Wednesday, January 12, 2011

Too much lead, not enough time: RCW game

I like lead on the table, and lots of it. I also like simple rules systems like "Hordes of The Things" (HoTT) that will give me a quick simple game. The problem with HoTT is that one element in only three or four figures, and this does not feel like a regiment to me.

In this Russian Civil War game, we doubled all dimensions and played HoTT with a frontage of 120mm. To put more variation into the "shooters" category, we allowed elements to be rated as Elite, in which case all odd dice scores are rounded up, and Conscript, where all even dice scores are rounded down. Generals are also free to move from unit to unit at "rider" speed.

The game was played on a nine by five foot table and the battle is set in Shinjiang province in 1920. Each element represents a regiment so in all the game was the clash between the sharp end of two divisions. You will notice I tend to scatter individually based figures around the table. This is for visual effect, to make HoTT look less blocky, and has no effect on the game.

Where is the initial setup looking North. The Red Soviets are on the left, the Chinese, White Russian and British Indian counter-revolutionary running dogs are to the right.

Here is the table viewed from the North

The reds had an aircraft (rated as a Flier in HoTT)

The battle opened with a column Mongol cavalry advancing on the White left.

The Reds counter this by pushing a cavalry brigade up the railway track and towards the White camp. Looming above the camp is the White General perspiring slightly. It could be the Sydney heat, it could be the threat to his baggage.

Spooked by the cavalry, the White commander detached a Punjabi Battalion supported by light armour to head them off.

On the White left the cavalry column continues to push forward.

The column is being shadowed by the Red airforce.

And its movements are followed by a regiment of the Red Army (conscripts) and a machine gun detachment

On the Red left flank the sight of a British tankette in the distance brings the Red cavalry brigade to a sudden halt. Here both units will remain for the remainder of the battle.

Here is the overall situation looking from the South.

The Red aircraft strafe one of the Mongol hordes...

... as it advances on the Red right flank

Caught between the aircraft and Red infantry, the Mongols break and flee (this seems to happen a lot).

One strafe and they are gone!

The British tankette cautiously advances up the railway track towards the Red cavalry, but seems in no hurry to get there.

Reds and Chinese regular infantry skirmish in the woods in the centre.


A fire-fight develops all along the line, with first one side, and then the other retreating.

To break the deadlock, the Whites throw in the British brigade (rated as elites). British to the front, Punjabis in support.

But even this does not break the deadlock.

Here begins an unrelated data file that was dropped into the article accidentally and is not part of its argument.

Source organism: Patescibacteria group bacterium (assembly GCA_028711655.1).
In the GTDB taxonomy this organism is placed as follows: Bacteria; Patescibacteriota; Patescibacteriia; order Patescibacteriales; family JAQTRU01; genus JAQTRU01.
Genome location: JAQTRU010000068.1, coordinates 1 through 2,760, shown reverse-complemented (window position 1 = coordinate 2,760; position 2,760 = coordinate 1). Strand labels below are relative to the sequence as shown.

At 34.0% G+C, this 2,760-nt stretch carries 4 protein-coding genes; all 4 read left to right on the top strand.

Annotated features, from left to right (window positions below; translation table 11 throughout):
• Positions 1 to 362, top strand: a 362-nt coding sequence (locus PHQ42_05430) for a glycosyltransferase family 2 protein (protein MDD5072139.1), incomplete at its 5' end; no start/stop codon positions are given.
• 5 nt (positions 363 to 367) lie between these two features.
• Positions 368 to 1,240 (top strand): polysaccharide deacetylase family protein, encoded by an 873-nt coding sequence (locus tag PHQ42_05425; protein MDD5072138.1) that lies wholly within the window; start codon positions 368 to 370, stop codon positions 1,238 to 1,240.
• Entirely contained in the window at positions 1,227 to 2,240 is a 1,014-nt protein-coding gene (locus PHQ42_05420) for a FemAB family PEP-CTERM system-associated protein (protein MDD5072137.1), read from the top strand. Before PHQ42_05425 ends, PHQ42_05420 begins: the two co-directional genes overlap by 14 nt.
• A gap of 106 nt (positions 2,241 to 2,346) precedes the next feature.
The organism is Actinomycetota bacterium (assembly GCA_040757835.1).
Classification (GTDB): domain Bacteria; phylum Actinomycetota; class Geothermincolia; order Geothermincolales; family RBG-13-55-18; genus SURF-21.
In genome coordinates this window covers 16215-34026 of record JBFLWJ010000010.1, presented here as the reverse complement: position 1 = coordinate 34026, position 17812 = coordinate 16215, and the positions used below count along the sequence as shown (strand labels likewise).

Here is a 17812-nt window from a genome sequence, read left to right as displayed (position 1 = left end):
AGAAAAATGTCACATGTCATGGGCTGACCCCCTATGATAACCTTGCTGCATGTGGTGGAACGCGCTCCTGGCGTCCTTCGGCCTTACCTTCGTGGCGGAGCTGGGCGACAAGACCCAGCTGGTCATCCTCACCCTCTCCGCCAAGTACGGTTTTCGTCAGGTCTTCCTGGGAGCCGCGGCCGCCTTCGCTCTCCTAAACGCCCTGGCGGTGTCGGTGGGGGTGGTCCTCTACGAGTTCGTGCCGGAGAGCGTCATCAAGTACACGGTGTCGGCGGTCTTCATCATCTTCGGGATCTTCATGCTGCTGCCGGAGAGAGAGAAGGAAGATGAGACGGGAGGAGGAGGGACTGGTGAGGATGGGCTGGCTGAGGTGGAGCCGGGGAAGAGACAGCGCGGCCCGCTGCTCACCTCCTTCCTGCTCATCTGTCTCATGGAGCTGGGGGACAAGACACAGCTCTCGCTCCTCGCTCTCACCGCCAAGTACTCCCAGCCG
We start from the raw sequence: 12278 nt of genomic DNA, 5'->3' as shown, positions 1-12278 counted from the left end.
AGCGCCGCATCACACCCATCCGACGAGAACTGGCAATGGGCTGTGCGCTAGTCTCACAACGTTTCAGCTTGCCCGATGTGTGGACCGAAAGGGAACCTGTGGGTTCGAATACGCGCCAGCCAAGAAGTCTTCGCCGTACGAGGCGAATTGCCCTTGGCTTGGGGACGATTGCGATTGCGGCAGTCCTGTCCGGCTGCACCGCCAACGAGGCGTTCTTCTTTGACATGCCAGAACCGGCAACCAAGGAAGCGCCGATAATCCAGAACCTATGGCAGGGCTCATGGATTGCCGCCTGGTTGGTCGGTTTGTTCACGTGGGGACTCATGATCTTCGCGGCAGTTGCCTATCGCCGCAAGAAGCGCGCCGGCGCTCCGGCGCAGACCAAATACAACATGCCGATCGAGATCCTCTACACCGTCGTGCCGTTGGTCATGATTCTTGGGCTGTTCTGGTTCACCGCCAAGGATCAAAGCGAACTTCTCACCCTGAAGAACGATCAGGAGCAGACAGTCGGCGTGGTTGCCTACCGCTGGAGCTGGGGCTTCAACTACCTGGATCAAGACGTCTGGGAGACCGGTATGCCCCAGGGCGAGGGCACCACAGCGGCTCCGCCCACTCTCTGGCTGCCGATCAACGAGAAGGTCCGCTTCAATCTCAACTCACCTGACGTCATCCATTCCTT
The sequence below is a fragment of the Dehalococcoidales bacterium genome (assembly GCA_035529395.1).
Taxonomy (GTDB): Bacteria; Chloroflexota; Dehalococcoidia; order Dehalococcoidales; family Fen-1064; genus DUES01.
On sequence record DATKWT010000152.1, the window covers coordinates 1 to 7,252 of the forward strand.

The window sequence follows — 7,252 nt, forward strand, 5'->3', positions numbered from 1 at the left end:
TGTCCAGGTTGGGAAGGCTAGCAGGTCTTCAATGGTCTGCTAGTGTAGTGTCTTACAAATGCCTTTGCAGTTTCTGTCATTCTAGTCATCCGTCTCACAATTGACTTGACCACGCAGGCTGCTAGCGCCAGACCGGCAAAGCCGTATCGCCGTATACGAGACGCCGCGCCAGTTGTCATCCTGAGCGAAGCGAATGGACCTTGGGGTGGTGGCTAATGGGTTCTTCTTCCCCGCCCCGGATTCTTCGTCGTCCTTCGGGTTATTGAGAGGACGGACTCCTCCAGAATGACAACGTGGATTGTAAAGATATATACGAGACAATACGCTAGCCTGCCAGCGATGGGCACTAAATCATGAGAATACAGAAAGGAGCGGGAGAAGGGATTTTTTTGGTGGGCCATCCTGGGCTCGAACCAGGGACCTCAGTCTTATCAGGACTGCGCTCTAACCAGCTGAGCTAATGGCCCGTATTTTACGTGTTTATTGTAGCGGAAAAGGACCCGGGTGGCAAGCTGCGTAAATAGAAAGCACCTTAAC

Even when the White commander joins the British brigade to encourage them, they cannot break through.

Red sailors holding the line.

Finally the Red aircraft returns to the fray after spending several turns lurking uselessly near the White Camp

Here the aircraft "buzzes" the White Russian regiment's rear.

A roll of a six brings in the Red artillery. This is a "God" in HoTT terms. I put the artillery piece on the base line, the element is the point of fire.

A White regiment breaks and runs, but the Reds don't have the troops (or PIPs) to exploit the gap.

The Red biplane is brought down in flames, although the pilot can be seen here fighting it out with a pistol. This has happen in every single game to date, it is a wonder anyone will fly in these coffins.

In a storm of flame and noise, the Red artillery takes out the second Mongol horde. The next PIP roll is a one, and the artillery runs uot of ammunition; @#$&**!

Nevertheless, seeing Mongols blown to bits unhinges the White commander, who uses a PIP score of 6 to retire his entire line to some broken ground.

The Reds follow up.

Both sides reform and eye each other up warily.

The Reds probe cautiously towards the White left.

The Reds advance on their right, but they are met with a bayonet charge by the Punjabi and British regiments.

This breaks a Red regiment, which routs past a commissar.

Intense White fire in the centre causes the conscript Red regiments in the centre to break, leaving two huge gaps.

Exploiting this situation, the punjabi regiment wheels and hits a Red regiment in the flank.

When this breaks the Reds had reached their 12 point limit and retire back over the border to Russia.

But they will be back.

Epic scale HoTT is my favourite way of playing these rules despite my opponent's grumblings, and I am painting up an Indian Mutiny matched pair. More to follow no doubt.


5 comments:

  1. Mac

    This simply looks 'b***y glorious'... well done...

    28mm figures?

    Kind regards
    Robin

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  2. I recommend a WW1 variant of HOTT called Hordes in the Trenches (HITT).

    Revamped my WW1/Interbellum gaming.

    Cheers
    Mark

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  3. The large bases look fantastic. Great battle report and a good read.

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  4. Mac..I have linked this to the NPU site
    http://passageoflines.50.forumer.com/viewtopic.php?f=44&t=1795 if you wonder about traffic and the like..

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  5. Wow... What a fantastic looking game!!! Brilliant stuff!

    ReplyDelete